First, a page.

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September|October 2004
The Scalias Court By Stephen B. Presser
Kerry's Even Keel By David Strauss
Dull and Duller By Mark Tushnet
The Passion Of Father Paul Shanley By JoAnn Wypijewski
Litigation By Loan Shark By Daniel Brook

Dull and Duller

Realistically, neither Bush nor Kerry could get an ideologue through the Senate. Don't base your vote on the consequences for the court.

By Mark Tushnet

IT'S ONE THING FOR A PRESIDENT TO NOMINATE HIS IDEAL CANDIDATE for the Supreme Court. It's quite another to get that person confirmed. The Senate elected this November is almost certainly going to be closely divided between polarized parties, each embittered about its opponent's past behavior on judicial nominations and likely to place substantial constraints on determining who actually gets on the court. A justice nominated by George W. Bush and confirmed by the Senate will be somewhat more conservative than a justice nominated by John Kerry and confirmed by the Senate. Beyond that, there's not much to say. The differences are going to be smaller than partisans on either side expect, and calculations that we can't foresee will affect the politics of nomination and confirmation.

It's easier to describe what a President Kerry would do. The Democratic Party doesn't have a vision on the Constitution broader than discrete positions on subjects that matter to the party's important constituencies. A Kerry nominee would not vote to overturn Roe v. Wade. Until last year, the only other "Democratic position" was that affirmative action was constitutional, but the court itself took that issue off the table for long enough that it won't feature in nomination and confirmation politics over the next few years.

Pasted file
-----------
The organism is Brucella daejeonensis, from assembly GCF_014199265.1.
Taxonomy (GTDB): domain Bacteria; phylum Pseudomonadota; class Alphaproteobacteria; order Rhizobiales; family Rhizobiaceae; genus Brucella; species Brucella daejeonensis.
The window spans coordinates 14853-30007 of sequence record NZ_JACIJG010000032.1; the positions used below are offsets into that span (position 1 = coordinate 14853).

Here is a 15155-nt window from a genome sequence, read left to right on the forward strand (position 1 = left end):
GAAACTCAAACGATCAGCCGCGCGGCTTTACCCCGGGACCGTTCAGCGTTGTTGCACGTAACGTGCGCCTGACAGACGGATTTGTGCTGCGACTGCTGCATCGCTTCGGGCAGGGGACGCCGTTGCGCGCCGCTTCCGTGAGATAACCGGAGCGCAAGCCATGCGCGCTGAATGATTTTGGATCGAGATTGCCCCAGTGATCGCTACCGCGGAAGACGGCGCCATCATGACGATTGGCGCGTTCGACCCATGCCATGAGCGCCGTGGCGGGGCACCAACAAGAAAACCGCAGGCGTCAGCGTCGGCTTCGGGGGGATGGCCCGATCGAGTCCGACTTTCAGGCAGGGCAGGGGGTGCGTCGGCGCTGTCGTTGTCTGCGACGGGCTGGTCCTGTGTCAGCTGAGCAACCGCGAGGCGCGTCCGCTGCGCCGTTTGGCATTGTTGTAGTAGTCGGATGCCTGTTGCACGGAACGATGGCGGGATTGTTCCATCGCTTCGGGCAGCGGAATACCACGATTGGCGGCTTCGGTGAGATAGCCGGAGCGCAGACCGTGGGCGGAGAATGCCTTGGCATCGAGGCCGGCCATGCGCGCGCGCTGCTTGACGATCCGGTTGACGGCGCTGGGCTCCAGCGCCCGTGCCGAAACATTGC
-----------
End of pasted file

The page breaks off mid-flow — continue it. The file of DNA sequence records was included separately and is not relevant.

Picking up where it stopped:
A Kerry nominee might think that the Rehnquist Court's restrictions on national power in the name of federalism are bad interpretations of the Constitution. During the confirmation process, though, the mantra "Follow the law, don't make it" would lead nominees to say that they strongly support stare decisis—good for the Democrats on Roe v. Wade, bad for them on the federalism decisions. Justices aren't bound by what they say at their nomination hearings, at least not in any formal sense. But as honorable people, they are likely to stick with what they say there, limiting their abilities to reject Rehnquist Court precedents.

President Bill Clinton toyed with the idea of bucking the recent trend of elevating a sitting federal judge by nominating a person with substantial political experience to the Supreme Court, like then-Governor Mario Cuomo of New York. But he decided that it wasn't worth spending the political capital that would be needed for such a nomination not to founder. A decade later, the confirmation process would be even more difficult for a President Kerry. It would confine his choices to sitting judges—almost certainly sitting federal appeals judges appointed during the Clinton presidency—and the most notable characteristic of those judges is how cautious they have been. The activists on the Ninth Circuit, the bête noire of conservatives, are mostly appointees of Jimmy Carter or even, in the recent Pledge of Allegiance case, Richard Nixon. It's hard to come up with anything truly controversial that Clinton's nominees have done. They may have to be cautious partly because they are lower court judges under the Supreme Court's thumb. Still, promotions to the Supreme Court do not seem to have liberated either Ruth Bader Ginsburg or Stephen Breyer.